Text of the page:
Trenton Cannon and De’Angelo Henderson (restricted FA) are the only other backs on the rosters. There are rumblings that the Jets could make a push for Le’Veon Bell. If this happens then we obviously have an immediate interest in this backfield. If not, stay far, far away.
Another odd thing about Gase is that he seems to hold back his most talented RB. Or he trades them. See Jay Ajayi, Kenyan Drake, Damien Williams. It appears he would rather run Frank Gore up the middle for the sure 3 or 4 yards every time instead of putting the pigskin in the hands of his home run hitters. Ajayi did go for 1,200+ yards and 8 TD in 2016, but Gase promptly traded him out of Miami in 2017 after seven games. Ajayi went on to average 5.8 yards-per-carry and 9.1 yards per catch in Philly.
Robby Anderson (WR1)
Here is a potential target monster for Darnold and a potential target for fantasy owners. He is a restricted free agent, however. If the Jets don’t “Jets” and bring him back, he looks like the best bet for market share. If we look at the Darnold chart above, we see he threw to RA 81 times. That’s 22 more than the next skill player targeted on the Jets.
Quincy Enunwa (covered next) missed a lot of time with injuries and got a fair target share while he was in, could hurt Anderson a little, but I think it was clear that Darnold trusted Anderson a lot last year. Anderson played on 68.1% of the offensive snaps last year, most on the team also.
Quincy Enunwa (WR2)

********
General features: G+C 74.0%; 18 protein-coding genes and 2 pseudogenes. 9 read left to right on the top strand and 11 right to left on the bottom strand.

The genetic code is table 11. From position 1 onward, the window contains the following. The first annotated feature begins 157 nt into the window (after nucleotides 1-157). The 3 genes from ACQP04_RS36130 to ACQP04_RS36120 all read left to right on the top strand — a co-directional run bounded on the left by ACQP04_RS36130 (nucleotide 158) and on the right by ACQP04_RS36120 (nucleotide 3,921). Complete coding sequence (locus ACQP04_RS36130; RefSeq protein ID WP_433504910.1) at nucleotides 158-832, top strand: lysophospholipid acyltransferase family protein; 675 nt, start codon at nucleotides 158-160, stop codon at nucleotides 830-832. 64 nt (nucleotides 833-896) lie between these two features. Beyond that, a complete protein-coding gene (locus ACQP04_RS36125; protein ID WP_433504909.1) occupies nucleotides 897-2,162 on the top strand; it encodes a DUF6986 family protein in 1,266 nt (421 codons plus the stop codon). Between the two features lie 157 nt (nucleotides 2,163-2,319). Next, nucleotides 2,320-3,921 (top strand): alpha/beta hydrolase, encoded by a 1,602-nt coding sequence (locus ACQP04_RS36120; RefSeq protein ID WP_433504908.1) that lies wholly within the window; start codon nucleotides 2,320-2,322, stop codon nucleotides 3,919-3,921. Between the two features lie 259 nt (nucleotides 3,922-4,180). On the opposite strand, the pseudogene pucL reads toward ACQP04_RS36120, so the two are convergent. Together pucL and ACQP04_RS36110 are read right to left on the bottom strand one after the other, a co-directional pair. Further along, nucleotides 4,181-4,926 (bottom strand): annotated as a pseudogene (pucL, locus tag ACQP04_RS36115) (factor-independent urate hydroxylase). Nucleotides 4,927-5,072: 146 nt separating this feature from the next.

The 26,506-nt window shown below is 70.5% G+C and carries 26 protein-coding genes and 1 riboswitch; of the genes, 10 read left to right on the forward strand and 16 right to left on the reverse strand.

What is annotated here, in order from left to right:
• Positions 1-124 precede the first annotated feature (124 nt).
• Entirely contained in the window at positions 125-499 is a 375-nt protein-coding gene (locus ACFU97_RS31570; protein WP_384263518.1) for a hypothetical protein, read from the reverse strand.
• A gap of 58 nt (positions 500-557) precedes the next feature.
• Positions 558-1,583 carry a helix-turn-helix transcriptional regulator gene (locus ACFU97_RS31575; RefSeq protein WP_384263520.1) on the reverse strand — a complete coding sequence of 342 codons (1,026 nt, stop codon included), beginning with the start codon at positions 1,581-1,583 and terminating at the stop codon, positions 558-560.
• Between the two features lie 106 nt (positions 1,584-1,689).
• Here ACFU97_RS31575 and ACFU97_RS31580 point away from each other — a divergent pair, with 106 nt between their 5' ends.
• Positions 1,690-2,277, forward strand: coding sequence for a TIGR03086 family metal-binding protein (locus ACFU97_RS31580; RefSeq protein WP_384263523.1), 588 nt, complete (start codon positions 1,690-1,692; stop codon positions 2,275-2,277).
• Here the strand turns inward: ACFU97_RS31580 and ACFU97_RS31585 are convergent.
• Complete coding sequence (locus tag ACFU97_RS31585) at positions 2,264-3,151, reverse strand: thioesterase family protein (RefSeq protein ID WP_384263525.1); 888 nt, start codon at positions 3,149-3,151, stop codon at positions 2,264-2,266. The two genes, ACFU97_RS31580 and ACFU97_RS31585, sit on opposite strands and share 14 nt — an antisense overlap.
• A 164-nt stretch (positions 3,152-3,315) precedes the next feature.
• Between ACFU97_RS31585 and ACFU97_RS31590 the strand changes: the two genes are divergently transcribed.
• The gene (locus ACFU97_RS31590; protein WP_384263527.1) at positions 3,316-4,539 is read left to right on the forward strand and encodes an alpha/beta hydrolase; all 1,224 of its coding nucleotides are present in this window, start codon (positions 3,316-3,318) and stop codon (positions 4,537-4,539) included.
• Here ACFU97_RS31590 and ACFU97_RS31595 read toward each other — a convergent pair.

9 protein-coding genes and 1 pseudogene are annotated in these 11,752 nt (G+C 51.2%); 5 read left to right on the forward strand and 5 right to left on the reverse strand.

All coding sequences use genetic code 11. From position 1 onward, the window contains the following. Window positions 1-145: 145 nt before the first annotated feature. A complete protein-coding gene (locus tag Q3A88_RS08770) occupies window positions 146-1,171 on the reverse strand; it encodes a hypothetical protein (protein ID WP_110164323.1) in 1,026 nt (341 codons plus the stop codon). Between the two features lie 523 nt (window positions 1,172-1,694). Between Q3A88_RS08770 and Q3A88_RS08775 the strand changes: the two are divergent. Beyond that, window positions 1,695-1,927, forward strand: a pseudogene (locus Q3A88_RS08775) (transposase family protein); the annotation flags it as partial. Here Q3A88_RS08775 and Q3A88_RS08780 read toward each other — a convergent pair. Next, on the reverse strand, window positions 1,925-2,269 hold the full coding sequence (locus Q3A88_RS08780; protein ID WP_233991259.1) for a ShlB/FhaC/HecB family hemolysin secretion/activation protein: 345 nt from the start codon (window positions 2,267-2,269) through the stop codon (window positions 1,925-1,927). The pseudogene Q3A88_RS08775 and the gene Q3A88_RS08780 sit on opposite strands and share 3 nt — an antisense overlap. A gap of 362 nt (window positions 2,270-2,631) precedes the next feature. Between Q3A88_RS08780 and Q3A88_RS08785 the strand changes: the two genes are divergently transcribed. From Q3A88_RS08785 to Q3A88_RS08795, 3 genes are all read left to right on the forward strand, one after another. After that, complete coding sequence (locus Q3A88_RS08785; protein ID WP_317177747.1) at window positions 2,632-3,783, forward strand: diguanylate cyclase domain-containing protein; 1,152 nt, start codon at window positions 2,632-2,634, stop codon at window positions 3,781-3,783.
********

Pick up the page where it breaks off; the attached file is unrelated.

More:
Health is the biggest issue here. Enunwa is basically a Tight End playing receiver. Listed at 6’2” and 225 pounds, he has the size to go over the middle. This has been the cause of some of his injuries, unfortunately. He gets his share of targets. In 2016 he was targeted at 6.6 times per game. He sat out 2017 with a neck injury. Returning to 11 games in 2018, he saw a modest 6.2 targets per game. I have always been a fan of his toughness and feel that he could be a real weapon if utilized enough and stayed healthy. Unfortunately, I don’t have the confidence that Gase will bring that system to the Jets. I am also concerned about the long-term issues that come with neck injuries. Target him with caution next year.
There isn’t a lot of talent on this roster. The remaining WR for the Jets are Charone Peake, Deontay Burnett, J.J. Jones, Stacey Coley, DeAngelo Yancey, and Tim White. Many of these are just future/reserve signings. They did take a flyer on Rishard Matthews late last year, but he is an impending free agent. The chart below does show Darnold ’s pass distribution by position. This tool can be found at FFS by going under QB History and then QB Targets by Position. The Jets need to draft for this position or make a solid splash in free agency. Possibly a disgruntled Cole Beasley would be a fit.
The Jets have only two tight ends signed on their roster. They are Chris Herndon and Jordan Leggett. Two other TE are restricted free agents and they are Eric Tomlinson and Clive Walford. Herndon is a name you may recognize if you played DFS, but he is not on the radar in redraft leagues. Herndon was TD dependent and only really saw his chances due to injuries at the position. This ranks as another position of need on the depleted Jets roster.
There is not a lot to see here. The Jets have a lot of work to do to become fantasy relevant. I don’t really see myself targeting in drafts next year unless Bell happens to sign there. Word is that this is not likely to happen since he wants to grow his rap career in South Beach and is a heavy favorite to land in Miami. Add to this the fact that Gase just brought Dowell Loggains with him to the Big Apple and things look even less interesting. I am not a fan of the Gase hire in NYC. He hasn’t proven that he can be an effective coach when he doesn’t have #18 spearheading his offense.